The normality of the distribution of the data was evaluated by inspecting a histogram of the data. Because the IOP at several timepoints was not normally distributed, the IOP was converted to a logarithmic scale for statistical analysis and returned to the arithmetic scale for expression. The IOP at the completion of surgery was adjusted deliberately and therefore, excluded from the statistical analysis. Longitudinal changes in IOP in the 3 groups were assessed by comparing the mean logarithm IOP between each time interval pair using the paired t test with the Bonferroni adjustment for multiple comparisons. The mean IOP was compared between the 3 groups using a linear mixed model analysis. The linear mixed model treated the time interval as a categorical variable and the logarithm of preoperative IOP as a covariate (SAS Proc Mixed with Repeated statement and no Random statementA). To detect the interval after which the difference in IOP between the groups changed, this model introduced a time–hour interaction term between group and indicator variables to determine whether change occurred beyond the timepoint. The assessment of 3 model types—unstructured, compound symmetry, and autoregressive models—as a covariance structure based on the Akaike information criterionB showed that the unstructured model had the best fit. The Akaike information criterion was also calculated to detect the timepoint change between 3, 5, 7, and 24 hours after surgery. Based on the Akaike information criterion, the model in which intergroup difference changed at 5 hours after surgery was adopted. The preoperative value-adjusted means of the IOP were calculated from the model. The incidence of an IOP spike higher than 25 mm Hg or 30 mm Hg was compared between the 3 groups using the Kaplan-Meyer survival analysis. When a significant difference was detected between the 3 groups, the survival curves were also compared for each pair of groups.
Because age, corneal astigmatism, MRSE, flare intensity, and continuous variables other than IOP and visual acuity were normally distributed, these were compared between groups using the 1-way analysis of variance. Categorical variables were compared between groups using the chi-square goodness of fit test. When a significant difference between groups was detected, the difference between each group pair was compared using the unpaired t test for continuous variables, and the chi-square or Fisher exact test for categorical variables with the Bonferroni adjustment for multiple comparisons. Differences with a P value less than 0.05 were considered statistically significant.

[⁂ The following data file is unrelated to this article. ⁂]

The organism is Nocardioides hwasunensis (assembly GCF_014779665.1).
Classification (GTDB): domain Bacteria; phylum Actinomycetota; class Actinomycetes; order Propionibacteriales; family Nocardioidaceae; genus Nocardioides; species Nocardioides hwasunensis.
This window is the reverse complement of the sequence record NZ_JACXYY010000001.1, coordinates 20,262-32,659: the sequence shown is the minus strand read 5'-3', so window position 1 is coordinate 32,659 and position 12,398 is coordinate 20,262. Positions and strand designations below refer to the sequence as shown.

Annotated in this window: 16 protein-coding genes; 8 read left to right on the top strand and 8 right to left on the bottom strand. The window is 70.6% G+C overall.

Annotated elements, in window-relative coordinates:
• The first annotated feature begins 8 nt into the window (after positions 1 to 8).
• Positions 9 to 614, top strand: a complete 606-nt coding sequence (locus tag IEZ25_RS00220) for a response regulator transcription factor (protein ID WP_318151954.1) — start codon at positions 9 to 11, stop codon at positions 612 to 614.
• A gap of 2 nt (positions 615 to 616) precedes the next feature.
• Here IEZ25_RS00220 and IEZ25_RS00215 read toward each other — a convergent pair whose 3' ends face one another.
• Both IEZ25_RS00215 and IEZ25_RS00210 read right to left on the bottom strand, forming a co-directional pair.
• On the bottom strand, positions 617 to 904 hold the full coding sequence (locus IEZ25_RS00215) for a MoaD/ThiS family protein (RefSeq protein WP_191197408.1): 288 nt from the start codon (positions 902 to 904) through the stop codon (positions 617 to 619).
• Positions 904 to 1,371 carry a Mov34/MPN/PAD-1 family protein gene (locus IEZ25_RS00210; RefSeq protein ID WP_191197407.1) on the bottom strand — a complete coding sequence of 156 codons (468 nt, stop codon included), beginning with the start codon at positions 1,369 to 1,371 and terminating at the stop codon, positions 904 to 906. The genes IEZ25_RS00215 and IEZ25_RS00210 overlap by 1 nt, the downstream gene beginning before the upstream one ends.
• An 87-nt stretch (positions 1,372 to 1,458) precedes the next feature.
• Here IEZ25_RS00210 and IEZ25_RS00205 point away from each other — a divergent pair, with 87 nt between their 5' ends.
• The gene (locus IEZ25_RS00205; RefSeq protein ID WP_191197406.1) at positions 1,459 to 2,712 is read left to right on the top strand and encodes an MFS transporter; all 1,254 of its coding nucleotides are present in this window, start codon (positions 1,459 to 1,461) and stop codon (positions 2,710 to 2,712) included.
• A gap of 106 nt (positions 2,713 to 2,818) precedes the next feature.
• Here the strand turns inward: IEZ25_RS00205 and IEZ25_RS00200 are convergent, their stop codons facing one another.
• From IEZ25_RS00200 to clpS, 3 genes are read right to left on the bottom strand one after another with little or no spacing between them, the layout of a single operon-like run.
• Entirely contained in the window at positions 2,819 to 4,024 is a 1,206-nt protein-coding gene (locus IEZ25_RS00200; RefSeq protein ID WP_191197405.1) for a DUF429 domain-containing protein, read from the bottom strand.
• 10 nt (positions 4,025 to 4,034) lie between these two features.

Of the 102 eyes of 102 patients, 6 eyes (5.9%) were lost to follow-up: Three eyes required a complicated surgery, 2 eyes had pupil enlargement procedures, and reliable IOP measurement could not be performed in 1 eye. Accordingly, 96 eyes completed all scheduled examinations and were included in analysis. Because only the nurse in charge administered the oral acetazolamide to all patients, the examiners, surgeon, other nurses, and data analyst were not aware of the group to which each patient had been assigned.
Table 1 shows baseline characteristics and surgical outcomes of the patients in the 3 groups. The mean age, ratio of men and women, ratio of left eyes and right eyes, corneal astigmatism, MRSE, CDVA, nuclear opalescence grade, surgical duration, CDE, and volume of irrigation solution used did not differ significantly between groups.
Eight eyes (25.0%) in the preoperative administration group, 10 eyes (31.3%) in the postoperative administration group, and 9 eyes (28.1%) in the no administration group had PXG; the incidence of eyes with glaucoma was not significantly different between the 3 groups (P = .857). Table 2 shows the antiglaucoma medications taken by the patients until 1 day preoperatively. The number and type of antiglaucoma medications prescribed before surgery did not differ significantly between the 3 groups. The mean deviation and pattern standard deviation of the visual field analyzer program in the last examination before surgery also did not differ significantly between the 3 groups.
Longitudinal Changes in IOP and Comparison of IOP Between Groups
In the no administration group, the mean IOP at 3, 5, and 7 hours after surgery was significantly higher than the IOP before surgery or at 24 hours after surgery (P ≤ .006) (Table 3), indicating significant IOP elevation at 3, 5, and 7 hours after surgery. In the preoperative administration group, the mean IOP 3 hours after surgery was significantly higher than the IOP at 1 hour postoperatively (P = .003). In the postoperative administration group, the mean IOP 3 hours after surgery was significantly higher than the IOP before surgery or at 1, 5, and 7 hours after surgery (P ≤ .001), and the IOP at 1, 3, 5, and 7 hours was significantly higher than the IOP at 24 hours (P ≤ .002), indicating that the elevated IOP was attenuated at 5 hours or later.
The mean IOP was not significantly different between groups before surgery and at the completion of surgery. Using the linear mixed model 1 hour and 3 hours after surgery, the mean IOP was significantly lower in the preoperative administration group than in the postoperative administration group or no administration group (P ≤ .001; Figure 1). At 5, 7, and 24 hours after surgery, the IOP was significantly lower in the preoperative and postoperative administration groups than in the no administration group (P ≤ .005).